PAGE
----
BM: What skills does a coach need for the soccer team?

CH: I need to know drills and foot skills. I should also know First Aid.

BM: How did you start playing soccer?

CH: I started in Gallaudet University.

BM: How many years have you been the coach?

CH: 6 years.

BM: Did you play soccer in high school?

CH: No.

BM: How did you learn to teach soccer?

CH: Through Gallaudet University and websites and books.

BM: So far how many wins? How many losses?

CH: 3 wins, 6 losses, 1 tie.

BM: Does the team have a lot of spirit?

CH: Great and good support.

BM: Will you continue to coach in the future?

CH: Yes

BM: Why did you volunteer to coach?

CH: I enjoy it and like to be in activities.

BM: What was the funniest moment to coach?

CH: When the players all got muddy.

BM: What was the most exciting play?

CH: 2010 New England School for the Deaf championship.

BM: Will you begin a soccer camp?

CH: I will try this year because of young players.










Volume 1 Number 3 June, 2012




ASD vs. ASDAA

By Kayla Valyuria



On Wednesday, March 7th the ASD boys and girls basketball teams challenged the alumni in the annual basketball game. They invited families, friends, alumni, students, and staff to watch the game. ASDAA Women’s coach was Bev Backofen. ASD girls’ coaches were J.R. and Kristen Feldman.

The ASDAA men had no coach. They agreed to coach each other. There were only 3 players for the alumni women’s team. They had to borrow some ASD players who are over the age limit for the student team. The men had about 15 players. The boys’ were coached by Lou Volpintesta and Dennis Palka.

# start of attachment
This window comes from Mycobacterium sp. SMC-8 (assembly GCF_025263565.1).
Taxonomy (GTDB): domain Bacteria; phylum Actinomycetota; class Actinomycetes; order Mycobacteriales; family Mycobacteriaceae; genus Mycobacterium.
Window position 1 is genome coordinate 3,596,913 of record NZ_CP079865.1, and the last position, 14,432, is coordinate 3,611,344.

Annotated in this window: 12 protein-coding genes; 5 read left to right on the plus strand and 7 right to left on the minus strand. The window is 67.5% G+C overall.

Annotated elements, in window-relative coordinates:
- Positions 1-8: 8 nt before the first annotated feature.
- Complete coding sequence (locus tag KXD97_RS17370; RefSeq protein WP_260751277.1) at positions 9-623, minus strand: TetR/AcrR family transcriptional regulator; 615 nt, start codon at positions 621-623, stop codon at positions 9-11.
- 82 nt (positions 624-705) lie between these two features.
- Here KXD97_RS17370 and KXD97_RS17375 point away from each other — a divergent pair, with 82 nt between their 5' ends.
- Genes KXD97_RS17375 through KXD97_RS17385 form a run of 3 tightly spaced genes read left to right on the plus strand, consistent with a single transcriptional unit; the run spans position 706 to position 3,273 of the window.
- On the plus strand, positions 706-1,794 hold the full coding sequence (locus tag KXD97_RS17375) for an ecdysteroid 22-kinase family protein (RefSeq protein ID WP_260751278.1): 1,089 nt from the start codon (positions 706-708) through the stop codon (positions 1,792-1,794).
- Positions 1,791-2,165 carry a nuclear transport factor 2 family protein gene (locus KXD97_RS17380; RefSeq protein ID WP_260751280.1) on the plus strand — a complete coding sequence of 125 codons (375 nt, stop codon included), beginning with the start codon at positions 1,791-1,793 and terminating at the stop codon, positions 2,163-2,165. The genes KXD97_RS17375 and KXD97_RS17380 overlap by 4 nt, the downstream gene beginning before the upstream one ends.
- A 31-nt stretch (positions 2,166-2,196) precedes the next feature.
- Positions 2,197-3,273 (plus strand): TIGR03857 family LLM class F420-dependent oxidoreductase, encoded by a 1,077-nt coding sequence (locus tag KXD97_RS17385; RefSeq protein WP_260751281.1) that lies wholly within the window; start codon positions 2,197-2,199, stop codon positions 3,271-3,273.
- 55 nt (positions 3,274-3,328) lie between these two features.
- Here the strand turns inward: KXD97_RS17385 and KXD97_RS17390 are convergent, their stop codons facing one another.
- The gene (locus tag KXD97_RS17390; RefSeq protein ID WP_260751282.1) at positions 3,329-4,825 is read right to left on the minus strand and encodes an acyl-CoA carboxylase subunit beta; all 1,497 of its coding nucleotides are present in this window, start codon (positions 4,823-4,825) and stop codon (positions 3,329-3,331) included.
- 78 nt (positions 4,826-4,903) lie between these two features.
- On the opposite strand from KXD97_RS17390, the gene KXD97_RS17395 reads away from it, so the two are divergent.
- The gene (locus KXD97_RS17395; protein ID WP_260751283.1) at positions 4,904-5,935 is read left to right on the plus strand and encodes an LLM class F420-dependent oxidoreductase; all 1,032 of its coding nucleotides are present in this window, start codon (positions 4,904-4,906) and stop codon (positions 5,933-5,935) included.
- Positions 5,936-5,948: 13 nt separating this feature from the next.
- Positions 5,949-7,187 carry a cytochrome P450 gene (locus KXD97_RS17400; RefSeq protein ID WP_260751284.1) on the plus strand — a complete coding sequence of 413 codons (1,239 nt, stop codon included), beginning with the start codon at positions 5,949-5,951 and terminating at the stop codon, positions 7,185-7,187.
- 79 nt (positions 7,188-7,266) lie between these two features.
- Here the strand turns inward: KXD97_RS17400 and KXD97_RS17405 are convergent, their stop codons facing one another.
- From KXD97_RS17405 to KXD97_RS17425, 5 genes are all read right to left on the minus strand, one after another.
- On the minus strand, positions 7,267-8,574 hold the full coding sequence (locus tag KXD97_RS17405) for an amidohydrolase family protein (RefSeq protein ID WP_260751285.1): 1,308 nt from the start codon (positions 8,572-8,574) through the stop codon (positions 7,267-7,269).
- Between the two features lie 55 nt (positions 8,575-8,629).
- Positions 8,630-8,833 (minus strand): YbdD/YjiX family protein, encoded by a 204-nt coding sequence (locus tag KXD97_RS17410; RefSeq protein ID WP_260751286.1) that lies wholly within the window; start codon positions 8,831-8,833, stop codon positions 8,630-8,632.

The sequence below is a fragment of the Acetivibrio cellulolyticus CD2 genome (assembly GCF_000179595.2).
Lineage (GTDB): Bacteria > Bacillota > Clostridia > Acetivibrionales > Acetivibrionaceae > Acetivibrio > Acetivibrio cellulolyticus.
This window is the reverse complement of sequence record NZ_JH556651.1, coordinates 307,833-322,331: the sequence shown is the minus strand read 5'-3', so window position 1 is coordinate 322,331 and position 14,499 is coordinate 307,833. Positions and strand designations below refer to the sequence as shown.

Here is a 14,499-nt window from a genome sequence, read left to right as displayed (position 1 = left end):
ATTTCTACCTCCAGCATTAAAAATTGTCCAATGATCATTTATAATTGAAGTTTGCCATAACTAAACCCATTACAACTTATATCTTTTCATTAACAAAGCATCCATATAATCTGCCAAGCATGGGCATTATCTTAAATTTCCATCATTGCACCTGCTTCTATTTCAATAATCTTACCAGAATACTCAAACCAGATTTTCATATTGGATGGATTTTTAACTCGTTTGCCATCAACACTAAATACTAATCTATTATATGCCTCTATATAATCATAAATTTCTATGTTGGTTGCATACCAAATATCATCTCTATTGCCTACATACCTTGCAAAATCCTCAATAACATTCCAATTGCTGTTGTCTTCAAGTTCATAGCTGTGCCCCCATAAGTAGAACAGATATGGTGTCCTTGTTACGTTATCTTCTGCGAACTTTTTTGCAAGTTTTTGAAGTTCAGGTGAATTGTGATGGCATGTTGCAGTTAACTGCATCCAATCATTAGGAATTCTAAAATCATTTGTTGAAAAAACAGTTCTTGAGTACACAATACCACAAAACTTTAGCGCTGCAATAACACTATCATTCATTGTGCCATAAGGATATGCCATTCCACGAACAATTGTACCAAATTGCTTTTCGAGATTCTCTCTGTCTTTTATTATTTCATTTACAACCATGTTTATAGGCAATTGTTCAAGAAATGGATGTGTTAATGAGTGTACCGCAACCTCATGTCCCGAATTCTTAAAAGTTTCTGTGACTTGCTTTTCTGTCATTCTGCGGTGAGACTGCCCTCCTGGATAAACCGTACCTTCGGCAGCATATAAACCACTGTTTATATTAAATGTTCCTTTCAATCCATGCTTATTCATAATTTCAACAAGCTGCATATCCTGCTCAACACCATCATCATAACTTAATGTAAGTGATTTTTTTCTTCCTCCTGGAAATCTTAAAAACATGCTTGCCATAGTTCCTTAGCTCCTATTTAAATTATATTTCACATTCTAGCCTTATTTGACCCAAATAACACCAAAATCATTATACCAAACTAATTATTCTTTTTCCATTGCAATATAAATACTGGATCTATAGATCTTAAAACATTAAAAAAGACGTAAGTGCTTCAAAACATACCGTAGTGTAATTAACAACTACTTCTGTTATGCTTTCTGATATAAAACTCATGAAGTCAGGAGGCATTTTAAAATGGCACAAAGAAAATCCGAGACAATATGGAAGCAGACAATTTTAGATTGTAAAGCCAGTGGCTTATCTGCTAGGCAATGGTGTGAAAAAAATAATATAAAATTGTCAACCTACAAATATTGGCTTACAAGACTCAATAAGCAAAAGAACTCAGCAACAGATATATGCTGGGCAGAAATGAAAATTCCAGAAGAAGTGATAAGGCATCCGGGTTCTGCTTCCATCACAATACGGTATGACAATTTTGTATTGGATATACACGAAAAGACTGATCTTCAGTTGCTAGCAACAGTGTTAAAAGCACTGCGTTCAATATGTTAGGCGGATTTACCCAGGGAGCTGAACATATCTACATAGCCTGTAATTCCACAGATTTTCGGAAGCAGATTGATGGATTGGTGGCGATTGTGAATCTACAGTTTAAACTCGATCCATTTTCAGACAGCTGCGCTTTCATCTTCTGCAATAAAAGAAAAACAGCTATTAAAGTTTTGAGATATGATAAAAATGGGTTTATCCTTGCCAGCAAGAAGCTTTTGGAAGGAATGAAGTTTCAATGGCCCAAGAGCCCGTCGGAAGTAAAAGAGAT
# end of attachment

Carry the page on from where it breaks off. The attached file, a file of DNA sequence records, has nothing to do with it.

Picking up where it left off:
ASDAA Men won the male game and the ASD Girls won the female game. ASDAA collected an entrance fee from alumni, families, parents, friends, teachers, staff and students to support the ASD Hall of Fame. The Hall of Fame honors ASD athletes in various sports who have won awards and broken records. ASD Hall of Fame is in the museum.


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The ASDAA women vs. the ASD Girls' team





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The ASDAA women vs. the ASD Girls' team





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The ASDAA men vs. the ASD Boys' team







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The ASDAA men vs. the ASD Boys' team


Volume 1 Number 2 February, 2012



Wrestling Team Full of Good Heart external image images?q=tbn:ANd9GcSNzj8-yZ5No0jGjjNFWHtvwUMqg8rxa916nPog4BlyRzyrEtc9Mg

By Kayla Valyuria

This year the wrestling team had an outstanding record of individual performance. The players had a good heart for their team. The members of the team are Erving G., DeQuan T., Kyle D., Bryan H., Alex P., Jose V., and Javier S. Captains are Erving G., Alex P. and Jose V. Coaches are Curt Hayward and Mason Wood. The team practices in Cogswell basement. Jose V. placed 6th in the Prep Tournament.

Here are the players’ statistics for this season:

Players

Wins

Losses

Erving G.

7

4

Jose V.

9

5

DeQuan T.

2

3

Kyle D.

7

3

Bryan H.

0

10

Alex P.

10

5

Javier S.

0

0

The final tournament was at Hotchkiss School in Lakeville, CT. At the Western New England Prep Tournament, ASD competed against 20 other schools from around the state. ASD finished in 17th place.

Wrestling is difficult because players must control their weight. If they go over the weight for their class, they can’t play in the wrestling match. For example, if a player is 125 pounds and the other player is 125 pounds, they can play against each other in the game. But if one player goes over 125, he cannot compete. Curt Hayward is still coaching after eleven years. Curt said that all the players are stars. “All played their hearts out. This team is the most outstanding team,” Curt said.



Lady Tigers Have Great Basketball Season

By Shanice Nixon



This season, the ASD girls’ basketball team had 15 wins and 3 losses. The team placed first in the Tip-off Tournament and took third place in the ESDAA tournament. This year is the best season in recent history because the team has worked hard and has shown they can do the best for their school.

Coach Juan Carrasquilla said he is very proud of his team. He likes to help his team learn new skills every day as long as he can teach; he wants them to be the best basketball team they can be. Assistant Coach Kristin Feldman said, “Wow! This year has gotten to be amazing because the team showed that they can do their best.” Coach Carrasquilla said, “The key to success is TEAM.”